Ndimara Tegambwage [newuserndimarat]
What is your specialty? What subjects do you deal with?
I do analysis and commentary on social, political and economic issues. I am mentor of journalists and media and information consultant to media outlets and corporations in the United Republic of Tanzania.
In which media do you presently work or have you worked?
Am currently doing consulting work with a weekly newspaper, MwanaHALISI in Tanzania; mentor with the Tanzania Media Fund; consultant with Pact-Tanzania - an international NGO and visiting lecturer to schools of journalism in the country. I run a column with Tanzania Daima Jumapili (a Sunday paper) and MwanaHALISI. I am also author of over 20 titles including those on journalism and mass communication.
Please list a web address where where one can view an example of your work.
www.ndimara.blospot.com - at the foot of each article you will see where and when it was published.
What is "news"?
The parenthesis have a meaning; that there are many interpretations of the word: It is everything new to you. It is something you have just bumped into that informs and often excites you (including pieces of information of market value). It is disclosed information or data filling in the gap of one who has longed to get it.
Practically and professionally, news is information carefully searched and treated for wider audiences.
To you, what is objectivity?
It is observance and strict adherence to truth and correctness.
What is the best headline you have ever read?
A one-word headline.
What headline would you like to see printed one day in the newspaper?
Which paper do you buy on Sundays? Where do you read it?
I normally buy three papers,starting with the one in which I do a column (Tanzania Daima Jumapili) and then Mwananchi and NIPASHE.
Does freedom of expression end where the editorial line begins?
No. Freedom of expression is all encompassing - among others, it includes the freedom to think and generate ideas; the freedom to utter and share information and ideas. This cannot be blocked by editorial policies or intrigues.
Do you feel that analytical and investigative journalism is being lost?
If you want, elsewhere, it has not started. That is the pillar of journalism today.
With a camera on every mobile phone, is every citizen becoming a correspondent?
Correspondents are normally attached to media outlets and paid. But, a human person, by nature and by her/his inalienable right, is a communicator and could be a source and collector of information that only needs refinement for purposes of use in media outlets. But provision of camera on every mobile phones, besides enabling the owner to keep personal records, could be quite an assistance in recording pictures of public interest and even those capable of resolving controversies in the absence of professional photographers. A noble duty this (!?)
How would you explain the boom of the tabloid press?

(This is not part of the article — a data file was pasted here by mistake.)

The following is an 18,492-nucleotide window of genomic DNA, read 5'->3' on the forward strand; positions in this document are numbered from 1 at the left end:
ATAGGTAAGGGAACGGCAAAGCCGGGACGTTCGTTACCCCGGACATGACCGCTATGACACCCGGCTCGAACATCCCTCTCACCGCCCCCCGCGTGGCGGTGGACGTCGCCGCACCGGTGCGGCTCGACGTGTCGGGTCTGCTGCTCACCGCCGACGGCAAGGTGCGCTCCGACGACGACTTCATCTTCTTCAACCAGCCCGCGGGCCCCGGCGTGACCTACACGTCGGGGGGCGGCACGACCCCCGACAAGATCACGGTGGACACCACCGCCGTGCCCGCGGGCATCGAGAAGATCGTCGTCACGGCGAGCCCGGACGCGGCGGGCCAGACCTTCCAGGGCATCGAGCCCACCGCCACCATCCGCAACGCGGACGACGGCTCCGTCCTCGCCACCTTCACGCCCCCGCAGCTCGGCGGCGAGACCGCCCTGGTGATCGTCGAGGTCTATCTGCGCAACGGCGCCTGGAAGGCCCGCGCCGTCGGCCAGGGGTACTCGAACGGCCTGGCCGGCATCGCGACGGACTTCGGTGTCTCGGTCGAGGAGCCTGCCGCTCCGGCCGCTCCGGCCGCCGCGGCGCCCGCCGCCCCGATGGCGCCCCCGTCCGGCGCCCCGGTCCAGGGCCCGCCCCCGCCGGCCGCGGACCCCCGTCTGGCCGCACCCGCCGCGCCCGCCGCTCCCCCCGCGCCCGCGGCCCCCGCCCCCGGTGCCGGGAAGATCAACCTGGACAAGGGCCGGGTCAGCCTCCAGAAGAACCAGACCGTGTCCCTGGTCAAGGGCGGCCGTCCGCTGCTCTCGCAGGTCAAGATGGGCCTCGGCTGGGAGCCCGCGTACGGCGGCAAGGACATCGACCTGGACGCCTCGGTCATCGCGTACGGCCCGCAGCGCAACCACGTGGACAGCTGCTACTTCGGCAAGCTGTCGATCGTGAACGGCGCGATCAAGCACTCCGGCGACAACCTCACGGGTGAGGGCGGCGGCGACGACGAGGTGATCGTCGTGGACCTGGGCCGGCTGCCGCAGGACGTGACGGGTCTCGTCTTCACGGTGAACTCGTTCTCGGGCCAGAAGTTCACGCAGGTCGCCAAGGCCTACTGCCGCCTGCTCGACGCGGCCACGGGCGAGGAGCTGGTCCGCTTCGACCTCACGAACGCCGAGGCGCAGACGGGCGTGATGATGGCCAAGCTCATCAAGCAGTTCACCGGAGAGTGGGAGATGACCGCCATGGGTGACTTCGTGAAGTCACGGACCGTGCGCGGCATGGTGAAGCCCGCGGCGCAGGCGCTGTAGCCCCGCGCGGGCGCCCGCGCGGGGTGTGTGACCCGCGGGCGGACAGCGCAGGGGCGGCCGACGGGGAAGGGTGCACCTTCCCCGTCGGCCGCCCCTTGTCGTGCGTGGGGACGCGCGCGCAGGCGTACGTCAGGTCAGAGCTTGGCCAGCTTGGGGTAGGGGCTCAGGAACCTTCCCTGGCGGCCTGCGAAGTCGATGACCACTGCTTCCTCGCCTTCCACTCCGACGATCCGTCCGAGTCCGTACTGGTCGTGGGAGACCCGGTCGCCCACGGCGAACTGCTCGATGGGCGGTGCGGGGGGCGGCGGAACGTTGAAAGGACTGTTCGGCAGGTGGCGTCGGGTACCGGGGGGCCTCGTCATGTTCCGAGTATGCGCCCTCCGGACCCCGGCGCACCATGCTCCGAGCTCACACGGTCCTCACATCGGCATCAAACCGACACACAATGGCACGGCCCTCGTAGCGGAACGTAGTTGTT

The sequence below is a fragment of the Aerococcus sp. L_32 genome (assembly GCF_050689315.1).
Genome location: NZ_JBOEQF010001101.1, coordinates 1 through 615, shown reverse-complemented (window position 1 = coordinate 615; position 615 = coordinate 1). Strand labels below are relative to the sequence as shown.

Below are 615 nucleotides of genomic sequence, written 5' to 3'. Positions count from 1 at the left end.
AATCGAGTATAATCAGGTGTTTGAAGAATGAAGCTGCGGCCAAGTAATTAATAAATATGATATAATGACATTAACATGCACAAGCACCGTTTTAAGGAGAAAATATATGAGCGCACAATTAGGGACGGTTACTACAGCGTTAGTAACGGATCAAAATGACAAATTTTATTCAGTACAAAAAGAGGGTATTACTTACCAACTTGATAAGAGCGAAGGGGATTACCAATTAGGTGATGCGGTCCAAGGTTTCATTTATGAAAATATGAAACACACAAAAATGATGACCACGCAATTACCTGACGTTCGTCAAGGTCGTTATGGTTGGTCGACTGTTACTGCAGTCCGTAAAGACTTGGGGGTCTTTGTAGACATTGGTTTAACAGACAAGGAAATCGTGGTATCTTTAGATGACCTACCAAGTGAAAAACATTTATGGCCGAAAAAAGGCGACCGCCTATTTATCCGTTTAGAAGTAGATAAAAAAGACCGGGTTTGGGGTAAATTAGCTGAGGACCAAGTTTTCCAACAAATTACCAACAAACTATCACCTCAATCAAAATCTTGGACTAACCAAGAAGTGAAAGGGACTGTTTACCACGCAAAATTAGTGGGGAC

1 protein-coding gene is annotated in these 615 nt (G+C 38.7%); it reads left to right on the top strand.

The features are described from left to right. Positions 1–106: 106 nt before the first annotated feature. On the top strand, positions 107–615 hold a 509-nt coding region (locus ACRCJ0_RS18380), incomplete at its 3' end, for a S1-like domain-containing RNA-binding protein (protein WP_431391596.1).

What is your position regarding the right to privacy of famous people?
This privacy must always be defined. Except for actions in their homes, under bedsheets and within the confines of individual family members - man and woman - which may remain exclusively private, any other actions including behaviour at home and life style, ceased to be private when they got famous. To be famous is to be/go public; to assume status of public nature and attract public desire and interest to know you better.
What can you teach us about the art of the interview?
Take this for today:
The best interview depends on the interviewer. If the interviewer is shallow, not informed and has no forceful questions, she/he will never get the right, correct and forceful answers and the product will be poor, as if nothing had been done. Again, you don't need to ask questions in order to know. No! Ask questions in order to confirm what you already know or have had a hint. This demands research and prior information about the subject (issue) and your subject (interviewee) well before you start the interview.
Please list well-known people you have interviewed.
1. Julius Nyerere - first president of Tanzania
2. Indira Gandhi - former Prime Minister of India
3. Salim Ahmed Salim - Former Tanzania Ambassador to the United Nations and Secretary General of African Union
4. Salmin Amour - former President of the revolutionary Government of Zanzibar
5. Robert Mugabe - President of Zimbabwe
Would you say the journalism blog is revolutionizing the profession?
Yes, indeed and providing us with alternatives for conveying information when some outlets are blocked by autocratic regimes/tendences.
Will the paper press disappear?
Not today. No! And written word still has a role to play. A paper gives time for digest and easy and quick reference without going into rolls of intricate webs of winding and rewinding.
What are your thoughts of the free papers distributed in cities?
They have a message to deliver; and their distributors have a purpose. if any. However, they cannot last long unless they are religious and the fountain for money for religious works is religious people who are not dieing tomorrow. Good journalists had better read them;they constitute one of the sources of ideas for news - big news.
What is the book you would like to write?
Analytical and Investigative Journalism in Tanzania: Do it yourself
Is there a motto or ethical principle that clarifies your decisions in moments of confusion?
Take on the the most pressing issue of the time and others will follow in that order.
What advice would you give to someone who has just left university and wishes to start in the profession?
Read. Write. Read. Write. Learn to appreciate other people's works; measure them against yours and never be afraid of making mistakes.There is always room for improvement. There is room for perfection. The more knowledge you have the easier it is do the job.
Dar es Salaam, Tanzania